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Finally I realised that the answer was “yes”. I tried to order the pintillos, which I believe are baby squid. Unfortunately they weren’t available. Then I tried to order the prawns and found that they were unavailable as well. On the verge of finishing my wine and leaving to find somewhere else to eat I saw a waiter walk past with a full portion of the fritura de pescado, the seafood platter. Yes, it was all battered and deep fried, but it looked fantastic! I checked the menu and joyously I found I could order a half raccione. Thank goodness because this was the mountain of heaven that was presented to me.

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The platter consisted of:
• Dog fish
• Whitebait
• Anchovies
• Prawns
• Calamari
• Pintillos

Ok it’s strange that I’d been unable to order pintillos or prawns as a meal yet here they were on my platter. However, this feast was so delicious that I am prepared to forgive this inconsistency that led to my first two orders being denied.

The prawns were small but full of flavour. It was almost like they had been shrunk through a process dehydration to increase the intensity of the taste. While the flavour of the anchovies was distinct and intense it was not overwhelming or excessively salty. Clearly they were fresh fillets. It was all so perfectly cooked to the right texture. Surprisingly, even though I am a huge fan of squid, it was the dog fish that was the star of the meal. I’d never previously experienced this form of seafood- it’s actually a form of shark- but would definitely order it again. It had this silky soft melt-in-your-mouth texture. Given the delicacy of the flesh. It had a surprising richness and almost sweet undertones. It was delicious! I could have eaten a whole plate of the dog fish alone!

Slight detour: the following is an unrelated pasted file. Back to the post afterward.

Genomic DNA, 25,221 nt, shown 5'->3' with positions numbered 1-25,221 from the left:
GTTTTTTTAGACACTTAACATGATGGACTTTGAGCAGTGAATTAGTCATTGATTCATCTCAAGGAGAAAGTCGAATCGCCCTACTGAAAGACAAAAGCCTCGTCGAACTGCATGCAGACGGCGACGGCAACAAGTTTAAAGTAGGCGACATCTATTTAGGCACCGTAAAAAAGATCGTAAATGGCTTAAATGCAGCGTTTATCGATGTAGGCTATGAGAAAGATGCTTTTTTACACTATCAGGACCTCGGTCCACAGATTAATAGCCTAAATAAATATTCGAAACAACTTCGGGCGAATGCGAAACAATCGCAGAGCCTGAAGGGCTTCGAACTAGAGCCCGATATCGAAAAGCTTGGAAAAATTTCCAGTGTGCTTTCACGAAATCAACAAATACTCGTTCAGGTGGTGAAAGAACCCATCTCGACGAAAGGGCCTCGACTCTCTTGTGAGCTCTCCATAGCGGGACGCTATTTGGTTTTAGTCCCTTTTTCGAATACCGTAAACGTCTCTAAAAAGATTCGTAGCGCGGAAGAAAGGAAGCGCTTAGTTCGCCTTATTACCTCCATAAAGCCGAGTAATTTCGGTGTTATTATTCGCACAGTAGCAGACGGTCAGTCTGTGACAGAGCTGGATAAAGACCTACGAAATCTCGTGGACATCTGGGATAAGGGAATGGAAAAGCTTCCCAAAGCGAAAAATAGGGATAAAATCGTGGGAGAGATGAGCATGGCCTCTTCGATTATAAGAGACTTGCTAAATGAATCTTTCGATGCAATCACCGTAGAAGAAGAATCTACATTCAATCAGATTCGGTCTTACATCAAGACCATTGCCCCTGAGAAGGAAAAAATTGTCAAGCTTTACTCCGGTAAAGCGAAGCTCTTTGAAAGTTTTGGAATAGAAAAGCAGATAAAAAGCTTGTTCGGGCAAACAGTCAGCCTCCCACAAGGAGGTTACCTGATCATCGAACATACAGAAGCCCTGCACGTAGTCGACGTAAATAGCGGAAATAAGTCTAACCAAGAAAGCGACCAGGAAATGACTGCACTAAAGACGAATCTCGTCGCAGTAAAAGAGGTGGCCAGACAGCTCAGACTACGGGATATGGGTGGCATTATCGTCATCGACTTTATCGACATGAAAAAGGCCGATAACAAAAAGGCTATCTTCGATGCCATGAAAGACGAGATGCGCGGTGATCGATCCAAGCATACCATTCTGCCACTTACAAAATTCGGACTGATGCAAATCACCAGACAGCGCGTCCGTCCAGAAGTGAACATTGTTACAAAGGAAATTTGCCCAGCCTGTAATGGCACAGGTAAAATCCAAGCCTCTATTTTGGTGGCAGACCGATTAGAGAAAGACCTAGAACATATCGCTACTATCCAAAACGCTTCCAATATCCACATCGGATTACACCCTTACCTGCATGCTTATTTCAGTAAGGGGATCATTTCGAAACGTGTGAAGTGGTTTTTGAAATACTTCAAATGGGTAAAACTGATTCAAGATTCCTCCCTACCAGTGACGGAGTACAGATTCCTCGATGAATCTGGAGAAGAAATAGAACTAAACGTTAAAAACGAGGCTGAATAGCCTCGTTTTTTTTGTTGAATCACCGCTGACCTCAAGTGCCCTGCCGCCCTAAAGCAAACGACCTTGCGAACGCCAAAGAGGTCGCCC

It was way too much food for one person, particularly following on from my paella tapa. I didn’t care. I ate it all, and enjoyed every second of this culinary indulgence.

And then I went and spent an hour at the free outdoor gym I’d fortuitously discovered that morning.